Pencil
Bone folder
Brown Butter Toffee Blondies or another sweet treat

1. Download the bunny box template and enlarge 250 percent when printing, or print the template and enlarge 250 percent on a copier. Since the template is 18 inches by 18 inches when enlarged, you will have to print or copy the template in pieces, on a few sheets of paper, and tape it together. Once you have assembled the template, cut it out on the solid lines using a craft knife. Remember to also cut out the slots in the large tabs.

2. Trace around the template on a piece of 18-by-18-inch card stock. For the template to fit on the page, the bunnies should be pointing to the corners of the card stock.

3. Using a bone folder, score the card stock along the template’s dotted lines.

4. Cut out the shape you have traced on the card stock. Cut the slots in the large tabs as marked on the template.

5. Fold upward at the center square; score lines to create the box. To close the box, bring the bunny tabs to meet in the center, and align the bunnies. Bring each slotted tab up and over the bunnies; slide both bunnies through each slot. It may be necessary to press the bunnies downward in order to easily fit them through the slot.

6. Fill the bunny box with a sweet treat.

Related: 25 New Ways to Eat Avocados

Envelope Bunnies

One great way to say happy Easter is with paper-envelope rabbits — bearing treats, of course.

Materials
Envelopes
Pink construction paper
Glue
Colored pencil
Pom-poms
Bunny ear template

1. Seal the flap of an envelope, and draw bunny ears on the sealed side, as shown below. You can draw your own or use our bunny ear template.

2. Cut along the line through both layers of the envelope.

3. Flip the envelope over; what was the side of the envelope becomes the bottom of your treat holder.

4. Cut pink construction paper to make eyes and insides of ears, and glue them on the front of the envelope. Use colored pencil for mouth; glue on a pom-pom nose. Fill with yummy Easter sweets.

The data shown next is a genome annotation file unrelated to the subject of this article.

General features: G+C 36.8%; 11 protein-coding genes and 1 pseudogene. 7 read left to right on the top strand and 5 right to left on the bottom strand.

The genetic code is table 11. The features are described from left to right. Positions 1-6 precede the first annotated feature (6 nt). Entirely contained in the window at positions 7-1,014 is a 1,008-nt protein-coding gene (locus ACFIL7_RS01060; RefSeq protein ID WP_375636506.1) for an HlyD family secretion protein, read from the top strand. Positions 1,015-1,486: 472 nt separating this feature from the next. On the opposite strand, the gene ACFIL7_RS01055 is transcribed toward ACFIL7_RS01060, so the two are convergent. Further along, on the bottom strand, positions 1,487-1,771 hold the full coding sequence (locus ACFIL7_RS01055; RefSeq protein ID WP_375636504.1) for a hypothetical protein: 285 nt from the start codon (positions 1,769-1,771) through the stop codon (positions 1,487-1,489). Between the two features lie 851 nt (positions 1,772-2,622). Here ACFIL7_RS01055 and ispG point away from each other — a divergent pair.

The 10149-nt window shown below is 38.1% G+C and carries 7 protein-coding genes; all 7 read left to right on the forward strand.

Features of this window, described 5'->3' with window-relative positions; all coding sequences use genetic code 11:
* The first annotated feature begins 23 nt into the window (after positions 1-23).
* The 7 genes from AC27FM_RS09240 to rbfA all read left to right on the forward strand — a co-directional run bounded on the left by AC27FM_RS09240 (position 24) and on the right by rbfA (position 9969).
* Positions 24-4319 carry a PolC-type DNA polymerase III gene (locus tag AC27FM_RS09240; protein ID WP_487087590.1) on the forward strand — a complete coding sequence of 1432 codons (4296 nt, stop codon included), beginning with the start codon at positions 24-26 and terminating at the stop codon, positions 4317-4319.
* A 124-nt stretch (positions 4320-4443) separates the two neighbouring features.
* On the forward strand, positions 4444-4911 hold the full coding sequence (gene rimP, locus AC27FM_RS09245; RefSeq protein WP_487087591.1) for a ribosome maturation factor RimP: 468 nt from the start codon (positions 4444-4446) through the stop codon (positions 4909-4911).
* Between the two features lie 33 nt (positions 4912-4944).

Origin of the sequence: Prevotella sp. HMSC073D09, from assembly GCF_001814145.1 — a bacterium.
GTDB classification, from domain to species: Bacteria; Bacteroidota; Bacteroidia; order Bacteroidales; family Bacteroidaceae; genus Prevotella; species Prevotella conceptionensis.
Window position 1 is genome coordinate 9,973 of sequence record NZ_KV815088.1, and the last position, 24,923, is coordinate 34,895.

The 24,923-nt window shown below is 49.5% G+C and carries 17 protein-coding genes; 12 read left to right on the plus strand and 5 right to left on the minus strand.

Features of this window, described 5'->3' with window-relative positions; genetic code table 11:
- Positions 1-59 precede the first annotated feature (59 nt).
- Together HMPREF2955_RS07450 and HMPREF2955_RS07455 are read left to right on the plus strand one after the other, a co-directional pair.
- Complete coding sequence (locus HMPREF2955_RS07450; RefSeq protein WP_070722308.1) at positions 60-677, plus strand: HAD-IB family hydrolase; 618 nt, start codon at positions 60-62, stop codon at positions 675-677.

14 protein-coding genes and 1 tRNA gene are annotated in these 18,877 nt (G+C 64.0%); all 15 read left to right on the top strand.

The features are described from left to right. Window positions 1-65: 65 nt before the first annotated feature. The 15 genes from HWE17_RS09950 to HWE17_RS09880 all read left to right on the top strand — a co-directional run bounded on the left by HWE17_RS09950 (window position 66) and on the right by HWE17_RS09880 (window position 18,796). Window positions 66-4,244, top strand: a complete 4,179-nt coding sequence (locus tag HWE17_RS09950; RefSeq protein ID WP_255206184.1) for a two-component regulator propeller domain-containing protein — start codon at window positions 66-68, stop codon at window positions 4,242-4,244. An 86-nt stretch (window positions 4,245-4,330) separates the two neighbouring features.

Related: 13 Crazy Beauty Tricks That Really Work

Crepe Paper Chubby Bunnies

Beautiful and durable, crepe paper lends itself to countless applications. Glue bands of it to a bunch of eggs, affix tiny crepe blooms, and pile them in a bowl for a simple, elegant display. You also can use the paper to create lifelike flowers with egg centers. Or add crepe ears to an egg and watch it turn into a bunny.

Materials
Bunny ears template
Scissors
Crepe paper
Glue
Blown-out Easter eggs
Paint pen
Pom-poms
Mini muffin-cup liners

1. Using our template as a guide, cut 2 ears (in direction of grain) from a folded sheet of crepe paper. Fold back base of each ear, apply glue to underside, and adhere to egg. Draw eyes with a paint pen. To make a nose: Glue a pom-pom over one of the holes used to blow out the egg. To make a tail: Glue a larger pom-pom over the other hole.

2. To make a nose: Glue a pom-pom over one of the holes used to blow out the egg. To make a tail: Glue a larger pom-pom over the other hole.

3. Arrange a fringed strip of crepe paper “grass” in a mini muffin-cup liner; place bunny in liner.

Spring Chick Cupcakes

This treat is modeled on one of the symbols of the season — baby chicks. With their coconut feathers, nutty beaks, and confectionery details, the cakes aren’t just eye candy; they’re delicious, too.